Exoplanet - Exobiology.
October 16, 2012
Artistic rendering system 4 star KIC 4862625
A voluntary group of astronomers, using a website devoted to scientific astronomy, discovered an extrasolar planet orbiting four stars. This finding was subsequently confirmed by a second team of researchers.
Barely a year ago, astronomers were not sure that planets could exist in a binary system of stars, where two stars orbit each other. But after the discovery of circumbinary exoplanet, which would be two suns in the sky (much like the famous Star Wars Tatooine) scientists have realized that these worlds are possible and found at least five other similar systems.
About half of the stars in the universe are being a couple and if they can host planets then the chances of a life outside of our own world could be significantly increased.
The new exoplanet orbiting within a 4 star, named KIC 4862625, approximately 3200 light years from Earth. Scientists "citizens" Jek Kian San Francisco and Robert Gagliano Cottonwood, Arizona, have used the site Planethunters.org to analyze the data of these stars captured by the Kepler space telescope NASA and have noticed a decrease in their periodic light (transit).
The artistic rendering of PH1, with four suns exoplanet discoveries by planet hunters (Giguere / Yale / PA)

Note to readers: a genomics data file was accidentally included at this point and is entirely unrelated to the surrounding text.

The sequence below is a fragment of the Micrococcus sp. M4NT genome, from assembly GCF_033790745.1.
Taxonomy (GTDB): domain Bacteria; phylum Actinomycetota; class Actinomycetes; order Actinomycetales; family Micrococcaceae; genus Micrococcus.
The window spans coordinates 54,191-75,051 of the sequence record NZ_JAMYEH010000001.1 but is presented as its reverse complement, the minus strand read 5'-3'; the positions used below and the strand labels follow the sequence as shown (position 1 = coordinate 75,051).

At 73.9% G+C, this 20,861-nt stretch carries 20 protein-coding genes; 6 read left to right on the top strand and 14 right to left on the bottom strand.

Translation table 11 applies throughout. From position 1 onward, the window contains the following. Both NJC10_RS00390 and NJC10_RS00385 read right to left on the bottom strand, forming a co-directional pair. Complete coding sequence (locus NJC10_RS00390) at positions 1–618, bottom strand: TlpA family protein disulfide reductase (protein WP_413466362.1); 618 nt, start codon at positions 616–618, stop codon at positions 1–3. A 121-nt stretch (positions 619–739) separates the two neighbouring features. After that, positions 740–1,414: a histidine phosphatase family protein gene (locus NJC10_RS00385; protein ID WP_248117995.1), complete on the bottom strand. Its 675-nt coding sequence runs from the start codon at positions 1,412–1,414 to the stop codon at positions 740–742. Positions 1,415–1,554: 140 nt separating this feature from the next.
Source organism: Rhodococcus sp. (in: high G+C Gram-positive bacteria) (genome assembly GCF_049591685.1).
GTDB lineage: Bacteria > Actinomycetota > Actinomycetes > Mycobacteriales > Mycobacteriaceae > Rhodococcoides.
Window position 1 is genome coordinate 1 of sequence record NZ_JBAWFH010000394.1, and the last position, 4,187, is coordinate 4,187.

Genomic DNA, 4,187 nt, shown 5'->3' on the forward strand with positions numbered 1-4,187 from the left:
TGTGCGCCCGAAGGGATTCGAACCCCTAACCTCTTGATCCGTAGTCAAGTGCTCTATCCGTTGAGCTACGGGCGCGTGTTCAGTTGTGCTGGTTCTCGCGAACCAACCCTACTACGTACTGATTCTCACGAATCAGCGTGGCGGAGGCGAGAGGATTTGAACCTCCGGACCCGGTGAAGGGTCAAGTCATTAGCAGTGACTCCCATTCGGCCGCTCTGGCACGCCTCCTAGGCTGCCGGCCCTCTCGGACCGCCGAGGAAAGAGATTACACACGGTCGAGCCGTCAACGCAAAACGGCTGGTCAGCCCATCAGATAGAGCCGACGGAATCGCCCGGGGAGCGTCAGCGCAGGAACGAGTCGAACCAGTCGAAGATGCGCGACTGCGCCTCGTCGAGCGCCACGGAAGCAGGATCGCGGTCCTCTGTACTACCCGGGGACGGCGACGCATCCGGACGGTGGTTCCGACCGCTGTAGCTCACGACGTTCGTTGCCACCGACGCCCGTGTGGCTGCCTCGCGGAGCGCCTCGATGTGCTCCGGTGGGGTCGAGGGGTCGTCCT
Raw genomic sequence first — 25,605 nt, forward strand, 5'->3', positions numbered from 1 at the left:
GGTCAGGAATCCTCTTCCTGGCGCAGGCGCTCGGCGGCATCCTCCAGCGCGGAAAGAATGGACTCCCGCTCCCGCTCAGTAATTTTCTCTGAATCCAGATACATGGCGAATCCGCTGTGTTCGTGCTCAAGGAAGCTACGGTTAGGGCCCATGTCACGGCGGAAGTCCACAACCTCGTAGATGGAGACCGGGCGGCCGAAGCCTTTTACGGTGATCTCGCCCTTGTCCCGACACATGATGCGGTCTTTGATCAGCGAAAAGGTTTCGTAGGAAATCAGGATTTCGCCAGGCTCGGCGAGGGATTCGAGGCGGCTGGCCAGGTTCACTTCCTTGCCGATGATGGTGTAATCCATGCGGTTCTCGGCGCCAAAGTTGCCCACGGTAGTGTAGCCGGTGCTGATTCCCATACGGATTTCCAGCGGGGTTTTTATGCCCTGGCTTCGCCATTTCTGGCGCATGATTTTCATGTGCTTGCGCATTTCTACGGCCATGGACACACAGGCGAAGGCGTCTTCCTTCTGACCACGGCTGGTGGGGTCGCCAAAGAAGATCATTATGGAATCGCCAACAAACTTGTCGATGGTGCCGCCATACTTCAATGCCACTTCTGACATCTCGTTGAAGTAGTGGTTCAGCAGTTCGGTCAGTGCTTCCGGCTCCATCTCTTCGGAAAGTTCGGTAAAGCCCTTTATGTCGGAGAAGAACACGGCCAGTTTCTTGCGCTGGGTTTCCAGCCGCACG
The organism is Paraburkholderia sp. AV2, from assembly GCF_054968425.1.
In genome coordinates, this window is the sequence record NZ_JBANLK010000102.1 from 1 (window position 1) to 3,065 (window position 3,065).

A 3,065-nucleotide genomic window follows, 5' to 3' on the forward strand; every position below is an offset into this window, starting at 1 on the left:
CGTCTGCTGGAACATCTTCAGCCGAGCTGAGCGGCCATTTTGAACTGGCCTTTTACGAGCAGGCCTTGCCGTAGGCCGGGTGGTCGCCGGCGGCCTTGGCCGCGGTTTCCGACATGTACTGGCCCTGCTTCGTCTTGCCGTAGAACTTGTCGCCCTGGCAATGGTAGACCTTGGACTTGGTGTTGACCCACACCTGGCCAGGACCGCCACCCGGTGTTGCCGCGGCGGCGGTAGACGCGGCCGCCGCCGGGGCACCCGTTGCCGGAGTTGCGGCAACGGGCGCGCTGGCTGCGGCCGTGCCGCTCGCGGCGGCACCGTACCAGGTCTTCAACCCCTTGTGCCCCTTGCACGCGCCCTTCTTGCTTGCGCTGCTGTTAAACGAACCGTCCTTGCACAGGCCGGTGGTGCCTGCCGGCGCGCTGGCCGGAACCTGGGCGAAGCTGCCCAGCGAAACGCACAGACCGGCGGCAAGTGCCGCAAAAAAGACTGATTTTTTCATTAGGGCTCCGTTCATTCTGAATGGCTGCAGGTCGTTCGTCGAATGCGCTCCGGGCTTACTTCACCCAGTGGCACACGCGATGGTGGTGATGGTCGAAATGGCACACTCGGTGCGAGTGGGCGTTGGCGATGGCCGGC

The data showed that the planet passed in front of its parent star, a binary pair, every 138 days, eclipsing their light. The planet has been nicknamed PH1 (Planet Hunters 1) and should be a gas giant with a radius of 6.2 times that of the Earth, which makes it a little bigger than Neptune, with a mass of roughly half that of Jupiter. Binary stars are about 1.5 and 0.41 times the mass of the sun and they turn around with a period of 20 days.
The binary pairs of relatives PH1 in turn put into orbit by another binary pair of stars at a distance of 1000 times that between the Earth and the sun. If living beings could live on PH1, they do not just attend a double sunset, but they would also be able to identify two bright stars in their night sky, sailors among the stars.
The work has been confirmed by astronomers at Yale University. It was presented October 15 at the Division of the American Astronomical Society for Planetary Sciences in Reno, Nevada and the study was published in the Astrophysical Journal: Planet Hunters: A Transiting Planet in a Circumbinary Quadruple Star System: http://arxiv.org/abs/1210.3612
In addition, an independent analysis conducted by Veselin Kostov of Johns Hopkins University, also found evidence of an exoplanet is in quadruple star system. Independent confirmation of a result is an important part of the scientific process and this is one of the fastest to confirm the presence of this planet a bit exotic.
Kostov analysis corresponds very closely with the results of the Yale team, determining independently the mass and orbit of the exoplanet, despite having less data. The study will be published shortly on http://arxiv.org/.
American Astronomical Society for Planetary Sciences: http://dps.aas.org/
Astrophysical Journal : Planet Hunters: A Transiting Circumbinary Planet in a Quadruple Star System: http://arxiv.org/abs/1210.3612
Astrophysical Journal: http://arxiv.org/
Images, Text, Credits: Planethunters.org / Giguere / PA / Johns Hopkins University / Yale University / American Astronomical Society for Planetary Sciences / Orbiter.ch.